20 Days of Strange, Rare, or Confusing: Now the Brexit Vote Is Here

Today is the day the United Kingdom votes if it wants to leave the European Union or not. During the past few weeks, this event has dominated the headlines, and at this time tomorrow we’ll know the results. To say market activity leading up to the vote has been unique would be an understatement. Some extremely rare events have taken place recently. Here are a few that stood out to us.

  • The CBOE Volatility Index (VIX) gained more than 14% yesterday, while the S&P 500 dropped only 0.17%. The last time there was a day like this occurred 19 years ago.
  • The S&P 500 is up 0.5% over the past 20 days, yet the VIX has soared 46.8%. Only once in history has the S&P 500 been green over 20 days while the VIX gained more—in January 1999. The S&P 500 gained 10.2% in the next three months following that occurrence.
  • The VIX has gained more than 46% over 20 days 259 times since 1990. The average S&P 500 drop during those 20 days is -7.9%. Yesterday and January 25, 1999, were the only two times the S&P 500 was positive for those 20 days.
  • The S&P 500 hasn’t moved 1% (up or down) in 20 consecutive days. That is the longest streak in 19 months (and that last streak eventually made it to 26 days). 1995 holds the record at 95 straight days without a 1% move.
  • The S&P 500 hasn’t dropped 1% in 53 straight days. That is the longest streak since 66 straight during the summer of 2014.
  • How rare was last week? The S&P 500 dropped more than 1% for the week, while utilities and telecom were both higher. Going back 14 years, the S&P 500 has dropped 1% for the week 180 times and only 11 times (including last week) were both utilities and telecom higher.
  • The London FTSE 100 Index is up for five straight days for the first time this year heading into this vote. This is also the best five-day return (+6.4% as of this morning) since coming off of the February lows.

Activity leading up to the Brexit vote has been unique. A better word might be strange, rare, confusing, or even frustrating. Whichever way you describe the market activity leading up to this event, the bottom line is, the reaction to it will be anything but boring.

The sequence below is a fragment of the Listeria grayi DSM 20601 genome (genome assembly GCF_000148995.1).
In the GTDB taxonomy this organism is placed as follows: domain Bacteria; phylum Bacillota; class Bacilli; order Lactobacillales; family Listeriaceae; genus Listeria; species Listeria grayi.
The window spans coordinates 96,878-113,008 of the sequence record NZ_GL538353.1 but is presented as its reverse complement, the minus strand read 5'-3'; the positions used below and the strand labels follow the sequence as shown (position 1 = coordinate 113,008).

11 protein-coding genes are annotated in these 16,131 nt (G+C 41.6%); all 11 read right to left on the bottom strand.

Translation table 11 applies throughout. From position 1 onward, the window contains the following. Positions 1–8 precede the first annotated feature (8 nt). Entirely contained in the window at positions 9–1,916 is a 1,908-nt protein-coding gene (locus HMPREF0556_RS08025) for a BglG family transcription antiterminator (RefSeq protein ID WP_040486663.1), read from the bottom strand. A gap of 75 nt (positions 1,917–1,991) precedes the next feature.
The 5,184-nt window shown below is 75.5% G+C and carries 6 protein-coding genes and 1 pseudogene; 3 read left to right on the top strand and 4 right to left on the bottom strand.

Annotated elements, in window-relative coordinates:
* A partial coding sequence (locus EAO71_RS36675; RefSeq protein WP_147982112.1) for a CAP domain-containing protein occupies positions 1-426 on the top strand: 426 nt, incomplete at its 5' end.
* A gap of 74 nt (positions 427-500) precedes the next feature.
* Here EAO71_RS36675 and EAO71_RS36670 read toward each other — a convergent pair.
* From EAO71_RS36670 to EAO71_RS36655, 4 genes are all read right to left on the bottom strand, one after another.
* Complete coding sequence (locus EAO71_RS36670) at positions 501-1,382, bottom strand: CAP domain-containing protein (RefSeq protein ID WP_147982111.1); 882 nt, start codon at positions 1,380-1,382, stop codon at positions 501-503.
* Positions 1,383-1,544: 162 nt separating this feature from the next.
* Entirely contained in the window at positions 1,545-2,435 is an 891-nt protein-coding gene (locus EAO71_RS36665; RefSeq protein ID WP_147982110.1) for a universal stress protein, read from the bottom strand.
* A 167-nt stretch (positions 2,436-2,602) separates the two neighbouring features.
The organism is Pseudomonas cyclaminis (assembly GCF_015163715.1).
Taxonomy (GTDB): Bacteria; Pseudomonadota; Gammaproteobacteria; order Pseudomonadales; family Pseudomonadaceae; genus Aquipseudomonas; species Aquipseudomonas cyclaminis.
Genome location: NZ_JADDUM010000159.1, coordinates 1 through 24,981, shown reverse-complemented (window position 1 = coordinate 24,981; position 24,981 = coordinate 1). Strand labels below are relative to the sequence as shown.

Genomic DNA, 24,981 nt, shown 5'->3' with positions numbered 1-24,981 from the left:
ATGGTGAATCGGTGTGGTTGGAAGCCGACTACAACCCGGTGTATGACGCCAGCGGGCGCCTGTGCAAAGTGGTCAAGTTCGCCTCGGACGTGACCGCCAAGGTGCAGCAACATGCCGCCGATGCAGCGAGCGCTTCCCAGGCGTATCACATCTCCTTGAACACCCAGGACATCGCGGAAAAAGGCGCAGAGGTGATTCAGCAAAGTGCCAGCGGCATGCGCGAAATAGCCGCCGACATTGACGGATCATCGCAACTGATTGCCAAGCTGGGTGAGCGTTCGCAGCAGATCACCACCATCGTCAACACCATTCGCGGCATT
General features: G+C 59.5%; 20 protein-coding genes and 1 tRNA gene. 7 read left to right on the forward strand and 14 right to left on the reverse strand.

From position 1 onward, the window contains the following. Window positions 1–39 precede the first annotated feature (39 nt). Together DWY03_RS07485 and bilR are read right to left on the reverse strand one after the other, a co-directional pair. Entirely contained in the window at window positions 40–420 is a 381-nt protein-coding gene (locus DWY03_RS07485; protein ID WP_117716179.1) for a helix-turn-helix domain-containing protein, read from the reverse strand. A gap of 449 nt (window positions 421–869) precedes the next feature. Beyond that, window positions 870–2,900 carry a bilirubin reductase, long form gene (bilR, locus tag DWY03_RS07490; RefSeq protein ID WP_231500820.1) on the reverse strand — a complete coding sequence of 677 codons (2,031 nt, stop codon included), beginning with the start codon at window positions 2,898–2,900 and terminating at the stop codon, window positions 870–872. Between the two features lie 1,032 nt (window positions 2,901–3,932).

IMPORTANT DISCLOSURES
Past performance is no guarantee of future results. All indexes are unmanaged and cannot be invested into directly.

Unmanaged index returns do not reflect fees, expenses, or sales charges. Index performance is not indicative of the performance of any investment.

The economic forecasts set forth in the presentation may not develop as predicted.

The opinions voiced in this material are for general information only and are not intended to provide or be construed as providing specific investment advice or recommendations for any individual security.

Stock investing involves risk including loss of principal.

The S&P 500 Index is a capitalization-weighted index of 500 stocks designed to measure performance of the broad domestic economy through changes in the aggregate market value of 500 stocks representing all major industries.

The FTSE 100 is an index of blue-chip stocks on the London Stock Exchange.

The VIX is a measure of the volatility implied in the prices of options contracts for the S&P 500. It is a market-based estimate of future volatility. When sentiment reaches one extreme or the other, the market typically reverses course. While this is not necessarily predictive it does measure the current degree of fear present in the stock market.

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